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Model-Based Control of Brake Mean Effective Pressure in a Euro 6 1.6L Diesel Engine Featuring Multi-After-Injection Patterns
- Roberto Finesso - Politecnico di Torino, Italy ,
- Omar Marello - Politecnico di Torino, Italy ,
- Ezio Spessa - Politecnico di Torino, Italy ,
- Vincenzo Alfieri - Punch Torino S.p.A., Italy ,
- Adriana Colaiemma - Punch Torino S.p.A., Italy ,
- Gabriele De Matteis - Punch Torino S.p.A., Italy ,
- Luca Scavone - Punch Torino S.p.A., Italy
ISSN: 1946-3936, e-ISSN: 1946-3944
Published May 10, 2021 by SAE International in United States
Citation: Finesso, R., Marello, O., Spessa, E., Alfieri, V. et al., "Model-Based Control of Brake Mean Effective Pressure in a Euro 6 1.6L Diesel Engine Featuring Multi-After-Injection Patterns," SAE Int. J. Engines 14(5):713-732, 2021, https://doi.org/10.4271/03-14-05-0043.
A real-time model-based approach for control of the Brake Mean Effective Pressure (BMEP) has been developed and assessed for a Euro 6 1.6L GM diesel engine. The model provides the fuel quantity necessary to achieve a desired BMEP target. The engine features complex injection patterns, including pilot, main and multi-after injections.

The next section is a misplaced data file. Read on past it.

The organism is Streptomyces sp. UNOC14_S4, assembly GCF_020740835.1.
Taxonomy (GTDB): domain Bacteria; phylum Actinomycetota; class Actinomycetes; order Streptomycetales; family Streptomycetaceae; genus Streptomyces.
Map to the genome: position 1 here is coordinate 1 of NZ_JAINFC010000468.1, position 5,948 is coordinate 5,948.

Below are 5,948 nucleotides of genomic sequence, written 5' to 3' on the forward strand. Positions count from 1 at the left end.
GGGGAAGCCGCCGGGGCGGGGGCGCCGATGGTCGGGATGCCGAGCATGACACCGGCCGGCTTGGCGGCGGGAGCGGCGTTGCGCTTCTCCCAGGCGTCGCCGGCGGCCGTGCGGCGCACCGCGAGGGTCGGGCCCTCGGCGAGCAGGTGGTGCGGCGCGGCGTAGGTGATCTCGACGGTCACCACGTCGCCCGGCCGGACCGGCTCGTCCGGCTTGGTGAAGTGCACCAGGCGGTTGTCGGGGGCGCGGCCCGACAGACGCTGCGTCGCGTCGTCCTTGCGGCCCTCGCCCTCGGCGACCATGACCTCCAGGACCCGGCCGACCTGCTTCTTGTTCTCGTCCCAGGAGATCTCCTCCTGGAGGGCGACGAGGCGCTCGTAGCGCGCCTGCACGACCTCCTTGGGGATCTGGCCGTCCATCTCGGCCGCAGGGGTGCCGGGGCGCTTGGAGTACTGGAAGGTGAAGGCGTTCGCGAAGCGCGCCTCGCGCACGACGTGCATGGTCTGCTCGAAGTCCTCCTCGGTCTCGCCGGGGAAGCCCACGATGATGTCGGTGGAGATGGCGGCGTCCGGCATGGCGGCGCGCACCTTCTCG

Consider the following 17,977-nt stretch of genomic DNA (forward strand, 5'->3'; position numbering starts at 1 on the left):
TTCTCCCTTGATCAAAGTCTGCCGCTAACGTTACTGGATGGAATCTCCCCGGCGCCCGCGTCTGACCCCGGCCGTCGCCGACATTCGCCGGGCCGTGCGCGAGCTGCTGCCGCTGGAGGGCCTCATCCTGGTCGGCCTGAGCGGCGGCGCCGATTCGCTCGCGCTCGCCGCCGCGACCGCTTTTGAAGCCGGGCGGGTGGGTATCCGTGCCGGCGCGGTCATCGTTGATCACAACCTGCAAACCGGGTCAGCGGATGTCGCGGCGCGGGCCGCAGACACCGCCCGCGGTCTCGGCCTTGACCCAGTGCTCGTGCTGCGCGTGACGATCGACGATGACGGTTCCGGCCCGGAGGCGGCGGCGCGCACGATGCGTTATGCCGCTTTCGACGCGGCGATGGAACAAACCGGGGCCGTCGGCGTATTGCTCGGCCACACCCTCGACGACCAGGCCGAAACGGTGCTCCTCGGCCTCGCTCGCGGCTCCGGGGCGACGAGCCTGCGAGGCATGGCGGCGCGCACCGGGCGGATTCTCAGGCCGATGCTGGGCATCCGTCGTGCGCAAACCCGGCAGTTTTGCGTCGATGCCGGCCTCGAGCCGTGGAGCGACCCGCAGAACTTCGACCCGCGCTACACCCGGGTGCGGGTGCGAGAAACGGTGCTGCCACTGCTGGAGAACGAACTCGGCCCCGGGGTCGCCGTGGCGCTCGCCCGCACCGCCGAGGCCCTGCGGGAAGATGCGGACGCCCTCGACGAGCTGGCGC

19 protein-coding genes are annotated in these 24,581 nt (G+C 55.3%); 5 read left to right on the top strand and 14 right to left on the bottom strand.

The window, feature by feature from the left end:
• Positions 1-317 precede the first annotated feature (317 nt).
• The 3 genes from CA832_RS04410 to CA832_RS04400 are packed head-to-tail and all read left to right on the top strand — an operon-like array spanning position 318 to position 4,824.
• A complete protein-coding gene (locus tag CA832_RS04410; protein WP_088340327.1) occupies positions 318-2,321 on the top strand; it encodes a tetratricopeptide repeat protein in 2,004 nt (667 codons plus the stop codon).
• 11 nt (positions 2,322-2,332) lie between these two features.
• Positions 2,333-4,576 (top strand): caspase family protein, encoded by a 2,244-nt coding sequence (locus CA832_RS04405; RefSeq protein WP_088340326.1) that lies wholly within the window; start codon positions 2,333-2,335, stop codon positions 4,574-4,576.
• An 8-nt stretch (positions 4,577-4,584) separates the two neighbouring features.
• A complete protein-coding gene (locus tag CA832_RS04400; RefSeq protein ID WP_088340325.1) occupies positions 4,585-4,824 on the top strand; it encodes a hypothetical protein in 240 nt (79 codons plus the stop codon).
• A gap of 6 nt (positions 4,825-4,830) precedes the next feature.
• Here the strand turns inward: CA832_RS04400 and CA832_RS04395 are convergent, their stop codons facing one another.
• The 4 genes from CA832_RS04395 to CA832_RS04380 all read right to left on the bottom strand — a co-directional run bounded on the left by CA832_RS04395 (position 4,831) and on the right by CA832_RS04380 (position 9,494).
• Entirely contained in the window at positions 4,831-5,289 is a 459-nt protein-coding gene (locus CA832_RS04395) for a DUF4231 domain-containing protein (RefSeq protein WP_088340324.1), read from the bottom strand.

The approach is based on the use of feed-forward artificial neural networks (ANNs), which have been trained using virtual tests simulated by a previously developed, low-throughput, mean-value, physical combustion model.
The physical combustion model is based on an improved version of the accumulated fuel mass approach and is capable of predicting the heat release and the in-cylinder pressure. The latter quantity is in turn used to extract the Indicated Mean Effective Pressure (IMEP). The BMEP is then obtained from the IMEP while taking into account the friction and accessory-related contributions. A novelty of this study is the assessment of the low-throughput physical combustion model for complex injection patterns, including not only the pilot and main shots but also multi-after-injection pulses.
The physical model and the ANN-based model have been assessed considering experimental data acquired at the General Motors—Global Propulsion Systems (GM-GPS) facilities under steady-state and transient conditions over several driving cycles.